Late last year, I wrote about rumors I was hearing that GAFA (Google/Apple/Facebook/Amazon) had come to the conclusion that the only way they were going to be players in the TV industry was to control their own chunk of broadband access. The thought was, why would NBC sell them rights to content given that the deal would only serve to annoy Comcast or whichever MVPD owned the broadband connection to the end user's TV. And the way they were going to get their piece of the broadband pie was by convincing Congress that the monopoly the MVPDs had over broadband access in the US was a grave threat to the principle of net neutrality and thus a threat to free enterprise and everything else the American people held near and dear.
So imagine their delight when the confluence of events over the past month has set that very chain reaction in motion. With nary a cent spent on L Street lobbyists.
First, the DC District Court rules in favor of Verizon, declaring the FCC's current net neutrality rules to be in violation of the Communications Act. And while the actual takeaway was just that the FCC needed to rewrite the rule, some of the mainstream media and many of those on social media-- seemed to think the court had effectively nullified the entire principle of net neutrality and was giving the MVPDs carte blanche to overcharge innocent Netflix users.
Then came the Comcast/Time Warner Cable merger, which would create a cable behemoth capable of reaching 57% of the U.S. population. And even though (or perhaps because) Comcast never competed with Time Warner for broadband subscribers, the red flags went up again: Comcast was going to control broadband access in the US. They could change the fee structure at will, especially now that net neutrality was out of the picture.
And the drumbeat grew louder still.
The final twist was the announcement last week that Comcast had worked out a commercial interconnect agreement, which, as analyst Dan Rayburn convincingly explained, was a paid peering agreement that had nothing to do with net neutrality. This troublesome fact did not seem to deter many observers who saw Netflix paying Comcast for delivery and declared net neutrality cooked and done.
The panic over net neutrality plays into the current national gestalt that the rich and powerful are happily screwing over the 99% and the government is doing nothing about it. You can see it in everything from Bill de Blasio's runaway victory in the NYC mayoral election to protesters harassing Google busses in San Francisco. And so the dawning realization that broadband access is, at best, an oligopoly, at worst a monopoly, has now got the public's attention. Fear that the formerly open internet will suddenly be available only to the highest bidder has left many scratching their heads and wondering why the government doesn't do something about something so clearly un-American.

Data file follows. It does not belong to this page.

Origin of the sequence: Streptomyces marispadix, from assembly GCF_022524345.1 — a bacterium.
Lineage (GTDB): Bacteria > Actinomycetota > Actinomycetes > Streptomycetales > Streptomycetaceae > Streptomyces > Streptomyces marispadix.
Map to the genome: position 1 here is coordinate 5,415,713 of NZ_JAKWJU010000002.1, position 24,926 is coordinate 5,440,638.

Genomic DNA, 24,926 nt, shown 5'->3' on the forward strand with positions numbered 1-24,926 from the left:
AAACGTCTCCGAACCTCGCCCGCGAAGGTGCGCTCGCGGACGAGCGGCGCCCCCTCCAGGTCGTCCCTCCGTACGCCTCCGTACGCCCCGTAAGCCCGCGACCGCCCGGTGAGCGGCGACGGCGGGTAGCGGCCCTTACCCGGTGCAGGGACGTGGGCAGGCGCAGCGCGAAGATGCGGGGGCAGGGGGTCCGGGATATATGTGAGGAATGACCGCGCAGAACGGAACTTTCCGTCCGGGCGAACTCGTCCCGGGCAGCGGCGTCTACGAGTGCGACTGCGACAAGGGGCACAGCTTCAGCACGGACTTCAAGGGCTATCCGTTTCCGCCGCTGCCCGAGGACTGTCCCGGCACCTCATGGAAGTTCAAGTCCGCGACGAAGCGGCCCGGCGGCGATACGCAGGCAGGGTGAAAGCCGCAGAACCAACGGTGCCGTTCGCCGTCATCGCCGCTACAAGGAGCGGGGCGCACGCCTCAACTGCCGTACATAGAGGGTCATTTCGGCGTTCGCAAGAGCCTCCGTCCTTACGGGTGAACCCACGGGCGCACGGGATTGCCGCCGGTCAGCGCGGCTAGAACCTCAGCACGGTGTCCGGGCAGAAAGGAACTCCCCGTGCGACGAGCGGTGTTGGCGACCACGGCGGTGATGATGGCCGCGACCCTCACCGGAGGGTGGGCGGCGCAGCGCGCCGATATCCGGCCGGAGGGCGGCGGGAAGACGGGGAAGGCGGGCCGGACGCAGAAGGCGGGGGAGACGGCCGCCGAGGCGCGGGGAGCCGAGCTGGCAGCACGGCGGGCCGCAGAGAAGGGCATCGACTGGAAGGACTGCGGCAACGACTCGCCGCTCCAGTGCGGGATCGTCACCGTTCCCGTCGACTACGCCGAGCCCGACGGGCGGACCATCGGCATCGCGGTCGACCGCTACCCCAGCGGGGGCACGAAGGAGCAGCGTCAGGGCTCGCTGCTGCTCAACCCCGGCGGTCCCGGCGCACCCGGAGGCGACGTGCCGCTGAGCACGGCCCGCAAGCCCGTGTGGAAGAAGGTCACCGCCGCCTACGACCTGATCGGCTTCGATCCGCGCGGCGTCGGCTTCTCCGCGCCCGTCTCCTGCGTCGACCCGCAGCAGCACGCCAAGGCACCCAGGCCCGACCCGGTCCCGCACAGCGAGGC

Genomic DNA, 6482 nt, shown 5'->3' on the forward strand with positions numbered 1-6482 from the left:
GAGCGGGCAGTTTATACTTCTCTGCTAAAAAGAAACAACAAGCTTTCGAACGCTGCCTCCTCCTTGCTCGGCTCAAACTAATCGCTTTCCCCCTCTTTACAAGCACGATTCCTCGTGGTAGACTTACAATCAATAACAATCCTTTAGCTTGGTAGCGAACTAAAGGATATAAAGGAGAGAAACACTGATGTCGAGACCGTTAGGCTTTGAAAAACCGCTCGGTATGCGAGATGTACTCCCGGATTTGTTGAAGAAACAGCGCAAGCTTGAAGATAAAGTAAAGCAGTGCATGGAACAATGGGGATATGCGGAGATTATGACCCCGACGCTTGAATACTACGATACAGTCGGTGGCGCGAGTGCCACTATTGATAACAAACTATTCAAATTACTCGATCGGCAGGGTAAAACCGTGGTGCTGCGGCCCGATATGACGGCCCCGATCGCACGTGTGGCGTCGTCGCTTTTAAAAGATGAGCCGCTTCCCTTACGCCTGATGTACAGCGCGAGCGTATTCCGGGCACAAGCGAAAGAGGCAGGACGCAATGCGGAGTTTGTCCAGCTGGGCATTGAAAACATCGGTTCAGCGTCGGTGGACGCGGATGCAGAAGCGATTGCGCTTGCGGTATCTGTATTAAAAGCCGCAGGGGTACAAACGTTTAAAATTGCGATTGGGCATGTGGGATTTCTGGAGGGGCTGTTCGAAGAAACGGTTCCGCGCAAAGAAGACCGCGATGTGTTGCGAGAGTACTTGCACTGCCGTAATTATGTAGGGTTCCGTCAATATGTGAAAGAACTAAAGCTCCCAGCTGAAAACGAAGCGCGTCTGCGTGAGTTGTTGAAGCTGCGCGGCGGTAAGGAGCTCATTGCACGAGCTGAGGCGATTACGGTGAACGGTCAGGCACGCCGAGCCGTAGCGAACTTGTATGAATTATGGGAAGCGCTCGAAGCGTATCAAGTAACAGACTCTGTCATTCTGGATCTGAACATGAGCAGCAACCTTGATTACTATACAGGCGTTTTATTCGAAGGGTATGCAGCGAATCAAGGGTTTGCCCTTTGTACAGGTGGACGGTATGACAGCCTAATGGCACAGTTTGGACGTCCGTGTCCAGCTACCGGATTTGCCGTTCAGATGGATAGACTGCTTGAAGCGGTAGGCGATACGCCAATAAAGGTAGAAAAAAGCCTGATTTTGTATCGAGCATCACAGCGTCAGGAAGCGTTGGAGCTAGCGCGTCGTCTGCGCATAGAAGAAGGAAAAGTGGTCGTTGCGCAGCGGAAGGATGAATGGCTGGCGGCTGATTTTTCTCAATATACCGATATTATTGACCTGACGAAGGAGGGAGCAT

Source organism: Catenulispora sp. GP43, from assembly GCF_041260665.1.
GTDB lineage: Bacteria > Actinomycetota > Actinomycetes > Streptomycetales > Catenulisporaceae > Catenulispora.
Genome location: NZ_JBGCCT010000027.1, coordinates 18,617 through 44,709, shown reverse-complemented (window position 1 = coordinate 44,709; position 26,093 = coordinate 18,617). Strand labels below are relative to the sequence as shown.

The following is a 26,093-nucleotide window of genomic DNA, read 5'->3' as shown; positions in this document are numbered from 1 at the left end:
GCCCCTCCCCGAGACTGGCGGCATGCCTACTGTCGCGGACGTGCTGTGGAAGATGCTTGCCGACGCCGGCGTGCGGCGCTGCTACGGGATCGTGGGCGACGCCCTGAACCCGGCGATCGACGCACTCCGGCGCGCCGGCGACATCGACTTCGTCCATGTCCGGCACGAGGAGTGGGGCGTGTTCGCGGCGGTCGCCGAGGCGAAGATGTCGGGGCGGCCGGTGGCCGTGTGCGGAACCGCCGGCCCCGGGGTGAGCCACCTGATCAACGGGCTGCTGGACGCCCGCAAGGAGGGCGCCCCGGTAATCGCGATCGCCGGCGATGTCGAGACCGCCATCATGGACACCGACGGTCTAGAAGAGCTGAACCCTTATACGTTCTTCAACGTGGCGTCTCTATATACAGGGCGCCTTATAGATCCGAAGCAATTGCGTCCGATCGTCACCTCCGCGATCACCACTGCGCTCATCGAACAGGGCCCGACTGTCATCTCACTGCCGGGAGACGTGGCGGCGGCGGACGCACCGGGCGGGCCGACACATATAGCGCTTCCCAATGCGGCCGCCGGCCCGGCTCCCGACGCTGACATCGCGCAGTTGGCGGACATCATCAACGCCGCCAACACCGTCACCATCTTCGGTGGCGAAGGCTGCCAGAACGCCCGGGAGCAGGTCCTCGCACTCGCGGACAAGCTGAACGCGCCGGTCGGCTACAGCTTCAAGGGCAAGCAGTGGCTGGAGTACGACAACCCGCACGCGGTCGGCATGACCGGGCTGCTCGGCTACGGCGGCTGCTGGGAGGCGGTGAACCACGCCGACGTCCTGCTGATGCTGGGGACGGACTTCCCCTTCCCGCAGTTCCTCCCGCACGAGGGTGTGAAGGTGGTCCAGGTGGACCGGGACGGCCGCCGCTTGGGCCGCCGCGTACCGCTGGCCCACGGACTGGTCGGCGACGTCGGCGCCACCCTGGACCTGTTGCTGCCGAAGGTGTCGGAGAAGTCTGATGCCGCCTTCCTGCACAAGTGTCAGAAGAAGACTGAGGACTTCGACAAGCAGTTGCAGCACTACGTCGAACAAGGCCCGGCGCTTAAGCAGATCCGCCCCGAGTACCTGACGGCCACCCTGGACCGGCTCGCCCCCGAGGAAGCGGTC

There are actually many good reasons for the government to pay attention to broadband. A free national WiFi network would be a huge boon to the economy and put the US way ahead of much of the rest of the world. Unfortunately the same government who built the Obamacare website would be in charge of building this free national WiFi, so be careful what you wish for.
Which brings up plan B, the one that GAFA is allegedly hoping comes to pass: the government decides that Broadband circa 2014 is a lot like Telephony circa 1982 and brings an antitrust suit (or some variation thereof) against the MVPDs and breaks up the monopoly. It's something that's easier said than done: would new competitors be required to lay down their own cable? Would existing cable be available by all competitors who'd compete on price and service alone? What about the fiber optic cable that Verizon and (recently) Google have installed? And will all this be obsolete because 5G mobile signals will be strong enough to handle video and data traffic.
Regardless of what happens, the mainstream media has gotten the scent of blood and stories like Comcast/Netflix are going to be hitting the news on a more regular basis as carriers work out deals with content providers. What happens as the sharks circle around is anyone's guess, but watch as politicians on both the left and the right stake out positions on this to pander to voters who are generally fed up with the current state of the TV industry. Or at least the size of their monthly bills.
Piksel's Global Lead Analyst, Alan Wolk (@awolk) is one of the most influential thought leaders and futurists in the television industry. He was recently named one of the Top 20 Thinkers In Social TV and Second Screen. Wolk writes and speaks extensively where his common sense approach has been hailed as a breath of fresh air.â